Clippers owner and onetime partner of Chris Hansen, Steve Ballmer told a sports-tech conference that Seattle’s only hope for an NBA return was to go poaching for an NBA team with a short lease.
Rarely a speaker known for subtlety from his days at Microsoft, Steve Ballmer laid it out Wednesday for those at the Geekwire Sports Tech Summit who pine for the return of the Sonics: Expansion isn’t on the NBA agenda, so be prepared to poach a team from another market — should there ever be an arena in Seattle.
“(Expansion) is just not likely to happen,” the Los Angeles Clippers owner said during an interview with Geekwire’s Todd Bishop and Taylor Soper at the gathering of more than 300 attendees at a Safeco Field concourse. “There has been no discussion about expansion since I have been involved with the league. So, I don’t think that will happen. The league has really moved to favor teams staying in their current markets.
“You’d have to find a team that’s at the end of their (arena) lease, where it looks hard to build an arena and where they’ve tried really hard to build an arena.
“And you’d have to show that an arena can get built in Seattle. Because unlike most other cities that build an arena before they have a team, I don’t think an arena is going to get built here before a team comes here unless it gets done in the context of hockey.”
Even though Ballmer’s thoughts may not be breaking news, his explainer had deeper resonance because it came from a) a Seattle resident; b) an NBA owner, not the politically correct commissioner, Adam Silver, and c) the one partner who gave Chris Hansen’s stymied Sodo arena plan the most credibility.
Ballmer all but said directly that the vacant Seattle market is a tool the NBA uses to extort public funds from other municipalities.
Never is it done in pro team sports to speak about the cudgel of monopoly power wielded by the leagues. But in the eight years since the Sonics decamped to Oklahoma City, Seattle’s void has been used by the NBA three times — in Sacramento, Milwaukee and Minneapolis — to help secure some public funding for new arenas, so the truth speaks for itself.
As Microsoft’s CEO, ruthless business dealings were the order of the day.
The Sacramento episode in 2013 is notorious in Seattle because Hansen and Ballmer teamed up to offer $625 million to the owners of the Kings in order to move the team, playing in a modestly updated KeyArena until a new building was ready.
But new local ownership was found to nearly match the offer, and NBA owners voted 22-8 to keep the Kings in Sacramento. The Golden 1 Center, billed as the world’s most technologically advanced arena, opens this fall.
The Kings bid turned worse when Hansen was fined by the California elections commission for not declaring funds given to an anti-arena group prior to a public vote on the arena. Then Ballmer, impatient with the slow process in Seattle, bolted his partnership with Hansen when he saw a chance to buy the Clippers from Donald Sterling, who was suspended from the league after recordings of racist comments he made were released publicly.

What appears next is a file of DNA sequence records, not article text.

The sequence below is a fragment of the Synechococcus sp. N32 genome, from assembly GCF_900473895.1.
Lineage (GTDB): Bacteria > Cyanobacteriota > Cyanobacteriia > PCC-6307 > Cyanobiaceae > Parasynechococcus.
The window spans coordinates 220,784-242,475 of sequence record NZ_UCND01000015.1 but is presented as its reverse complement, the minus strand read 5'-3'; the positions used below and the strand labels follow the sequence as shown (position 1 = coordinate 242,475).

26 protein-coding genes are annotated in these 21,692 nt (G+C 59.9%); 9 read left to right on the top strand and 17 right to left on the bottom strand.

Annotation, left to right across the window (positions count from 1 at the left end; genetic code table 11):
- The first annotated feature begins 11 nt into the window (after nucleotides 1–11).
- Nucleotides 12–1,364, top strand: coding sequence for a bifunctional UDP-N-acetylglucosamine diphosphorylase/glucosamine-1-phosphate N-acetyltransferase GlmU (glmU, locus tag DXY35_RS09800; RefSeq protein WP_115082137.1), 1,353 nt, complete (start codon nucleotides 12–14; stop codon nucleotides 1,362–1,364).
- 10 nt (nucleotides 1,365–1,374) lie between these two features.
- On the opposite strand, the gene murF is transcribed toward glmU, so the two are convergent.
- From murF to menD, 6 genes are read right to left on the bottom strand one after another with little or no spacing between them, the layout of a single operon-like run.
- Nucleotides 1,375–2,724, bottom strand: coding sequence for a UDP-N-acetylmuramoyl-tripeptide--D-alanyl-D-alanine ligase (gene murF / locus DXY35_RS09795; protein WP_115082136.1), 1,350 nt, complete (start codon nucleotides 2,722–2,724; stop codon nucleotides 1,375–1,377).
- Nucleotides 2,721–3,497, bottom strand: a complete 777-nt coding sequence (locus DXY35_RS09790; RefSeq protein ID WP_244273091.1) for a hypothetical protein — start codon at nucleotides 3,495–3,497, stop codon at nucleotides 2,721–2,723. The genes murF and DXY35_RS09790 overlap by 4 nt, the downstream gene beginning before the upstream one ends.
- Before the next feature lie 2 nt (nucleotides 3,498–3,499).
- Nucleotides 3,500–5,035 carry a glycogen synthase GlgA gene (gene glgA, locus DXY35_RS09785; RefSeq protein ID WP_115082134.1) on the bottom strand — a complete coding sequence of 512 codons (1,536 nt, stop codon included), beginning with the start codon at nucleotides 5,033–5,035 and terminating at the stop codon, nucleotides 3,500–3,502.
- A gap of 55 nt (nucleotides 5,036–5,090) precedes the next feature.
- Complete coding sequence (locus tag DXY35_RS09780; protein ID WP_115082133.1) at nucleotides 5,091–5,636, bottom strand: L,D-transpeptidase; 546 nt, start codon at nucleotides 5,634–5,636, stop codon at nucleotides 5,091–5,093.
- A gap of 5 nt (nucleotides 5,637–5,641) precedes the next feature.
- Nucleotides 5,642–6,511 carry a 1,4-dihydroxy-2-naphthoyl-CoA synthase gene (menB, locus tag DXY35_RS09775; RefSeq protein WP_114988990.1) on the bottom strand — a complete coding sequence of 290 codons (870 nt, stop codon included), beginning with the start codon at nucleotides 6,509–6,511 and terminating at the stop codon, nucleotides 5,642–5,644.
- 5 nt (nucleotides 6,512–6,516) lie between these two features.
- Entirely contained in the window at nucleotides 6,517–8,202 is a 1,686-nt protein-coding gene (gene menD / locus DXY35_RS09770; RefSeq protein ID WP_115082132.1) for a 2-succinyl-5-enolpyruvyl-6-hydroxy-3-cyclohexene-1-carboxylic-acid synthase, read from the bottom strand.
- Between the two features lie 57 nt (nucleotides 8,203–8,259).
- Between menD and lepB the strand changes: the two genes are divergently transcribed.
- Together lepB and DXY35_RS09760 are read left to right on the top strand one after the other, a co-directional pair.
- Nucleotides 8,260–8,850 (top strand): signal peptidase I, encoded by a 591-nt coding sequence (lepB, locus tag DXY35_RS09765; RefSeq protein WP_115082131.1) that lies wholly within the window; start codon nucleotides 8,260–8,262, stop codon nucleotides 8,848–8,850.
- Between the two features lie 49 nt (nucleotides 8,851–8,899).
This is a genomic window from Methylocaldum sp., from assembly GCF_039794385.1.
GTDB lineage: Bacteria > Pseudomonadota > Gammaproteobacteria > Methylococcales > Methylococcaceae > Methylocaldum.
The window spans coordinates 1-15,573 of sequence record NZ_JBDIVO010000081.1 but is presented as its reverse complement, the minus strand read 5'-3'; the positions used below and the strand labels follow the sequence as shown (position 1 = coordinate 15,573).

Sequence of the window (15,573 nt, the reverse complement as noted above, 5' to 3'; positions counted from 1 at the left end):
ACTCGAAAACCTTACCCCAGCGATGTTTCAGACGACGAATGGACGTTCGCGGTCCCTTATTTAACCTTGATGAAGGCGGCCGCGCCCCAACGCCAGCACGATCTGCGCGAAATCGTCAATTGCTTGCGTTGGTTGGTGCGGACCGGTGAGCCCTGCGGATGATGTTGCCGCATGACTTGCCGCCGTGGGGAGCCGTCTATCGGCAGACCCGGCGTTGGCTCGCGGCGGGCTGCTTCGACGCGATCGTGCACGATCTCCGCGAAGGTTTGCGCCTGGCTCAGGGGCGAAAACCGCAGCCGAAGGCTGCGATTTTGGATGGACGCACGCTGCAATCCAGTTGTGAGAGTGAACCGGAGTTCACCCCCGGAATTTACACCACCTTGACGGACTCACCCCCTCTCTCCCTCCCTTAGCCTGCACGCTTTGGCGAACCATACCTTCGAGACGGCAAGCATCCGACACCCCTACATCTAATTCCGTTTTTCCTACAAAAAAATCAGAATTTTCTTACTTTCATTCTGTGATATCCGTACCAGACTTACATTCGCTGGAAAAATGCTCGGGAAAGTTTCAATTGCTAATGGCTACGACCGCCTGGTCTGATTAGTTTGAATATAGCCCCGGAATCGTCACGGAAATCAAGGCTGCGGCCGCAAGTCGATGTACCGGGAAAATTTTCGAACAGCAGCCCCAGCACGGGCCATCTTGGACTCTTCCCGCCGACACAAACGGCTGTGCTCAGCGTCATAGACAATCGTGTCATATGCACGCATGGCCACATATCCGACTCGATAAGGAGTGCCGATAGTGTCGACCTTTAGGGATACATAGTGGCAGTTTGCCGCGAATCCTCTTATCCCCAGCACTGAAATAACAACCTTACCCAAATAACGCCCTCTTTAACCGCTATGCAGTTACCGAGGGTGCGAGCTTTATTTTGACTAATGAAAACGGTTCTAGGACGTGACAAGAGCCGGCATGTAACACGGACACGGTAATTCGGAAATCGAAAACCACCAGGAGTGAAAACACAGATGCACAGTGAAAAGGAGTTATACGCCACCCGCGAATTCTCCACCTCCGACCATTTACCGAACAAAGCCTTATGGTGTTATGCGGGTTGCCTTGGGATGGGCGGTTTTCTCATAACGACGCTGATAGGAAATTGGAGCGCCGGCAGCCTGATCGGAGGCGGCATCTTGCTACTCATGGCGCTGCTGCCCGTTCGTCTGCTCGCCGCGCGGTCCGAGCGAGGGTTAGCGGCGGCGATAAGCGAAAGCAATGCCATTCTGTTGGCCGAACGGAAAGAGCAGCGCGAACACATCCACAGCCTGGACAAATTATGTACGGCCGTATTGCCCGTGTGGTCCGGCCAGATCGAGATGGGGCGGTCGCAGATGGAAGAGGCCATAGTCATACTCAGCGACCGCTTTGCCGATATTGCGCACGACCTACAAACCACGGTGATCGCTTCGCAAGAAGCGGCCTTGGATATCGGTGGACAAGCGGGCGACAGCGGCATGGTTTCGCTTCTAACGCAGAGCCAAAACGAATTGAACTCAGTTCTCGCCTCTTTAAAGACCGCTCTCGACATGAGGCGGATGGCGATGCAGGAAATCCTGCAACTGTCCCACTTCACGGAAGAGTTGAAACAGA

Seattle’s richest Basketball Jones paid $2 billion, about three times the estimated value, and rocked the global sports market. For Ballmer, it was a no-brainer to bail on the Seattle project.
“In my own case, I’m 60 years old and I wasn’t prepared to wait five or 10 years,” he said, then disabused again the rumor that surfaced around the time of the purchase about a move to Seattle.
“The Clippers are not going anywhere — ever,” he said. “I will die owning the LA Clippers.”
Regarding another NBA matter, the pursuit this summer of free agent superstar Kevin Durant, whose rookie season was in Seattle, didn’t work for the Clippers, even though Durant was said to be “blown away” by the presentation.
Asked what he was doing in the room, Ballmer said in his legendary outside voice, “Working hard! Selling our butts off!
“I believe wholeheartedly that we were a great destination for Kevin Durant. We wanted to bring alive to him the possibilities. He loves tech. We wanted to show him what it would be like to be THE player associated with the advance of technology in sports.
“The most important thing we talked about? Who he’s going to play with. We showed him what it looked like, how it would build his brand, his legacy. What he will get from his teammates and coach. The analytics told us that (Clippers star) Blake Griffin makes more passes per game than (Golden State’s) Steph Curry or (Oklahoma City’s) Russell Westbrook — in case maybe Kevin wanted someone to pass him the ball.”
As you may have read, Durant politely declined, choosing Curry and the Warriors — a rare moment in Ballmer’s life where he didn’t get what he wanted.
The episode also served as a reminder of one the great ironies in this sports marketplace — that Durant, perhaps with Ken Griffey Jr. the most valued draft picks in Seattle sports history, and two of the city’s billionaire sports titans, Ballmer and Portland Trail Blazers owner Paul Allen, do not operate in Seattle.
It’s clear how it all happened, but add them together and one gets a big basketball-shaped zero. It should be illuminated every night, Bat-signal style, over Starbucks world headquarters on First Avenue South.